Prostitute tells all about Berlusconi on live TV

Call-girl says Premier knew she had been paid for attending parties in Rome and Sardinia

Any hope Silvio Berlusconi might have had of putting the summer sex scandals behind him evaporated last night when state television broadcast a live interview with the prostitute who claims to have taped her intimate bedroom conversations with the Italian Premier.

Patrizia D'Addario – who at 42 is more than 30 years Mr Berlusconi's junior – has already made what she claimed were tapes of their intimate pillow talk. But the potential political embarrassment she might cause on live TV had the government incandescent in the run-up to last night's broadcast.

And she duly delivered by dismissing the Prime Minister's claims that he was unaware that she was a call girl, in a live interview beamed from the southern city of Bari. "He knew – everyone at the parties knew," she said in reference to the now infamous gatherings the media mogul premier hosted in Rome and Sardinia.

Mr Berlusconi, whose Mediaset empire controls three private TV channels, dismissed the show as a "criminal use of public television". "Inviting a prostitute on to throw mud at the prime minister is a disgrace," he had earlier told La Stampa newspaper.

The Italian leader denies having paid for sex, or knowingly sleeping with prostitutes, and has dismissed claims by his estranged wife that he frequents minors, including Noemi Letizia, a would-be starlet whose 18th birthday party he attended.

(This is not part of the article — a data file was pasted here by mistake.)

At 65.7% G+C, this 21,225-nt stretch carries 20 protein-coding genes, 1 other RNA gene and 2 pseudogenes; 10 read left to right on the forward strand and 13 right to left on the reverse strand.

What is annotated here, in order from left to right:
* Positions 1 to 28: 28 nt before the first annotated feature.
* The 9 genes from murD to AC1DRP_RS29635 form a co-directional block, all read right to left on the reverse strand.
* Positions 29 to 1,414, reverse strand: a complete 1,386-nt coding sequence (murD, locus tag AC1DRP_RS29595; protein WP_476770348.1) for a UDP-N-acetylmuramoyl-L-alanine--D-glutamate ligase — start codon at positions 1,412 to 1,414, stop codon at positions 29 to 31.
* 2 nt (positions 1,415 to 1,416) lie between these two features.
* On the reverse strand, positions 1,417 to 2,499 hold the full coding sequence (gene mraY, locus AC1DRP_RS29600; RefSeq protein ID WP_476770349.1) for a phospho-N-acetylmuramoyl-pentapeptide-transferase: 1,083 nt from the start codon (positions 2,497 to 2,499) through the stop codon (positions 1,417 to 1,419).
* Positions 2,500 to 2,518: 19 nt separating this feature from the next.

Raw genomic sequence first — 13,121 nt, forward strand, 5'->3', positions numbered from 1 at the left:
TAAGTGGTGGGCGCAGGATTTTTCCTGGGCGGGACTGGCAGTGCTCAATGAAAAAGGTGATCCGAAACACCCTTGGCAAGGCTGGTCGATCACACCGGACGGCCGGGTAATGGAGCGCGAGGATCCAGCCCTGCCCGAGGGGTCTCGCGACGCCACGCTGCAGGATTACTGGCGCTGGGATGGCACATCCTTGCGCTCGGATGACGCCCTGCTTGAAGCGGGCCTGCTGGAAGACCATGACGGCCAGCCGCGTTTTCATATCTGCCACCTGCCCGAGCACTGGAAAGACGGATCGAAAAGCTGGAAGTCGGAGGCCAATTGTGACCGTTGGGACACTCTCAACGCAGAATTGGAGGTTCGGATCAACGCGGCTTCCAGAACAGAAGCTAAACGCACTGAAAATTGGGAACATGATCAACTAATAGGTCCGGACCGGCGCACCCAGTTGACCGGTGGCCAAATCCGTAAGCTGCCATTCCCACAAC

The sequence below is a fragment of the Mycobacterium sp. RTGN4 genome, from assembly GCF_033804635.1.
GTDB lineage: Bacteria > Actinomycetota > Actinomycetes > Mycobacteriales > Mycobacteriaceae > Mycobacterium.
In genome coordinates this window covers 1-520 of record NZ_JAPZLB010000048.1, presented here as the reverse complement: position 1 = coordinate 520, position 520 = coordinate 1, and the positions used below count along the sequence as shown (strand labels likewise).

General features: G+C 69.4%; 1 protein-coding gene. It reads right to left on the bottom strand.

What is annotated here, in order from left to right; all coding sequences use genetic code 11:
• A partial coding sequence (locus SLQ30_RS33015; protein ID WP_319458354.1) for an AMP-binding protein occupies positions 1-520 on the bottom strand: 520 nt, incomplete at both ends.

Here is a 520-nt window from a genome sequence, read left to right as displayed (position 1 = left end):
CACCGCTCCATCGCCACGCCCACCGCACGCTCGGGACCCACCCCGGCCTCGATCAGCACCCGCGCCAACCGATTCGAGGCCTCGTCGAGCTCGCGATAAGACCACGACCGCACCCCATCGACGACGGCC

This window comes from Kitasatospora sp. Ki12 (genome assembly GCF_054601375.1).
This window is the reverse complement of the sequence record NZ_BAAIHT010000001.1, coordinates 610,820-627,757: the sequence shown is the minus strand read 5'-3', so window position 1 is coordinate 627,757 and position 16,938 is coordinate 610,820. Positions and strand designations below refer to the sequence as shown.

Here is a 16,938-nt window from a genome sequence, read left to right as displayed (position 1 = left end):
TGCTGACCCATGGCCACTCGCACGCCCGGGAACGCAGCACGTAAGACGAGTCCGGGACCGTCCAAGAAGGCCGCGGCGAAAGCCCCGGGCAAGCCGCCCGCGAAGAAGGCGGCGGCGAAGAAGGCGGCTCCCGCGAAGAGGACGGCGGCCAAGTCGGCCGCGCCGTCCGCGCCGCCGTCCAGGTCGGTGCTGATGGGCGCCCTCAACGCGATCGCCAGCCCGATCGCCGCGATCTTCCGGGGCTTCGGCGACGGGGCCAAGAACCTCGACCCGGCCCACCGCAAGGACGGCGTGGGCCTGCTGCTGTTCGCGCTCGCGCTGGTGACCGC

D'Addario, who faced hovered on a giant screen above the seated guests, flicked her long blond hair nervously as she listened to Berlusconi supporters accuse her of exploiting and then betraying the Prime Minister.

She denied however, that she had given the supposed recordings of their pillow talk to the press. And she said that she had "absolutely nothing to be ashamed of".

Although the explosive mix of Italian politics and scandal has made headlines around the world for months, it is only in the last week that the country's own television outlets have broken the silence regarding D'Addario's claims.

State broadcaster Rai aired pre-recorded clips of her on last week's Annozero show, drawing 5.6 million viewers but provoking strong condemnation from the Berlusconi camp and a campaign for viewers to boycott paying their licence fee.

Annozero host, Michele Santoro, whose belligerence stands out in a sea of supine Italian TV presenters, yesterday shrugged off threats of fines and official investigations, revealing that the provisional title for the show had been "No Gianpi, no Party".

Businessman Gianpaolo Tarantini, to whom he was referring, is said to have procurred D'Addario and other prostitutes and paid their wages for Berlusconi's notorious "festini", or adult parties, in Rome and Sardinia. Tarantini was arrested two weeks ago for suspected cocaine dealing.

Earlier, deputy communications minister, Paolo Romani, had warned that the government would be "even more attentive" about whether RAI was adhering to its public service mandate, in view of the new D'Addario interview. He has launched an inquiry into Annozero, using an article of the broadcasting constitution that enables ministers to subpoena documents and check sources. He warned that if RAI was found to have broken its public service remit on grounds of fairness and decency, it could face fines "amounting to three per cent of its total turnover" – about €2.5 million.

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